City of Memphis/Facebook
Dr. John McCullers, Pediatrician-in-Chief at Le Bonheur Children's Hospital, speaks during the Memphis and Shelby County Joint Task Force briefing on Thursday.
No good choice exists for parents of Shelby County school children heading into the 2020-2021 school year this year, and contact sports, like football, are not safe.
That's all according to Dr. John McCullers, Pediatrician-in-Chief at Le Bonheur Children's Hospital and a professor in and chairman of the Department of Pediatrics at the University of Tennessee Health Science Center. McCullers’ remarks came during Thursday’s press briefing of the Memphis and Shelby County Joint Task Force.
McCullers said he and others at Le Bonheur had received numerous calls from school districts, parents, and local leaders for advice on how to approach the coming school year as the COVID-19 pandemic continues. So, nearly three weeks ago, he and others formed the Back to School Task Force at Le Bonheur. The group has since issued a set of guidelines and published other resources on the Le Bonheur website
The main questions McCullers said the team has heard over the many weeks are: Should schools be opened or closed? Should I send my child to school?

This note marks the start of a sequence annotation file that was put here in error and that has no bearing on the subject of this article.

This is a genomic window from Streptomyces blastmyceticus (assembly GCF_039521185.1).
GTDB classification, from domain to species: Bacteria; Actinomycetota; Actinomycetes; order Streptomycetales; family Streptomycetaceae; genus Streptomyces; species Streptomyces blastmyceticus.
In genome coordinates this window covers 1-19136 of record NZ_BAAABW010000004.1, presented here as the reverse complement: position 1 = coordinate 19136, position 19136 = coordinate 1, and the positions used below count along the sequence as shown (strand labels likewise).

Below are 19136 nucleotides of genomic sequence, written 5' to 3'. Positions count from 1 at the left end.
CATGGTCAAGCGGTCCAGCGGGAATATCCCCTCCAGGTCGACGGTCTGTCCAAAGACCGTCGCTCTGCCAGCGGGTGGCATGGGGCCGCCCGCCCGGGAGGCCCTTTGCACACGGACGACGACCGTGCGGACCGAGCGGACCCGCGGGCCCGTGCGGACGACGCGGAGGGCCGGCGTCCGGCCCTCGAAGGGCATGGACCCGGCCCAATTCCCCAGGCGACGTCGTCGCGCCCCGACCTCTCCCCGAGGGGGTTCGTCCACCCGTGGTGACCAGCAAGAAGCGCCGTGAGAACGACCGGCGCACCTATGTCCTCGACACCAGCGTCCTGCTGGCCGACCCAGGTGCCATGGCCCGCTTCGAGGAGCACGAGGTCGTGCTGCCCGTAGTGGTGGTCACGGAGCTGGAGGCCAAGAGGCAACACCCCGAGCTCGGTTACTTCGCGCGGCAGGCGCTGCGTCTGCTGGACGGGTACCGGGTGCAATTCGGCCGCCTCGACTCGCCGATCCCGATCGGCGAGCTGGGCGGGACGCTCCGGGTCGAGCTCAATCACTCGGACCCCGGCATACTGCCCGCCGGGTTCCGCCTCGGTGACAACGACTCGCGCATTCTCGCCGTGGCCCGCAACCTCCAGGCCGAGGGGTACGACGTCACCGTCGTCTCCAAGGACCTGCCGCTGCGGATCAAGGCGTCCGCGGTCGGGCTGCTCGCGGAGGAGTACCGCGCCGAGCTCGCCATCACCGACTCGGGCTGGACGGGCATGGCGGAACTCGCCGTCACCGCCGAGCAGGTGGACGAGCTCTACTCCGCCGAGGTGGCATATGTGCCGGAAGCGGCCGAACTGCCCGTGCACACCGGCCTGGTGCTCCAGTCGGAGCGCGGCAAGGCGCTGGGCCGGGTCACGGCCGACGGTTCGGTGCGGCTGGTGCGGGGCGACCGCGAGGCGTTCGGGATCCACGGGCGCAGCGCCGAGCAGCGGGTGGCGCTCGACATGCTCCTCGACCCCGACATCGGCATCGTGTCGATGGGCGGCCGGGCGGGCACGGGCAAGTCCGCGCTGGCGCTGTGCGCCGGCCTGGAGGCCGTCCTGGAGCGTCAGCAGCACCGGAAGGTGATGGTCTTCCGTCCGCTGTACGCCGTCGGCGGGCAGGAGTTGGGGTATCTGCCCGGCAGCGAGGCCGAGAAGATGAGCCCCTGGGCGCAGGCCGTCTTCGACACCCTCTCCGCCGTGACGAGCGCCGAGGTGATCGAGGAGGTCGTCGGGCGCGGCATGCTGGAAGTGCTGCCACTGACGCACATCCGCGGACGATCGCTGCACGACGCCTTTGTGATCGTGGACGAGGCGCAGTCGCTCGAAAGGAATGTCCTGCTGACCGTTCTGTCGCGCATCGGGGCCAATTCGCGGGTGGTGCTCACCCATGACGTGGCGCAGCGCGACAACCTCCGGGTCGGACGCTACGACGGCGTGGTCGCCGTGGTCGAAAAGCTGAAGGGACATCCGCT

“We’re in a status as a community with high levels of transmission,” he said. “From my standpoint, there is no good answer to this.”
Sending students back could boost transmission rates even further, with students spreading coronavirus at school and bringing the virus home to parents and grandparents. However, “having kids in school is the best way for kids to learn.” In the end, though, McCullers said school officials and parents have to make individualized choices about it all.
Dr. Alisa Haushalter, director of the Shelby County Health Department, said there are “inherent risks” on contact sports. But she said the task force would wait to make a formal statement on whether or not to hold events until it received the exotic language from an executive order from Tennessee Governor Bill Lee.
McCullers said, as member of the task force, he, too, would wait on Lee’s order. But his opinion as a pediatrician was straightforward.
“It’s clear from a medical perspective that with the degree of transmission in out community, it is not safe to go back to contact sports like football,” he said. “I can’t say what the transmission rate would need to be [before such sports could resume], but it is not safe at this time.”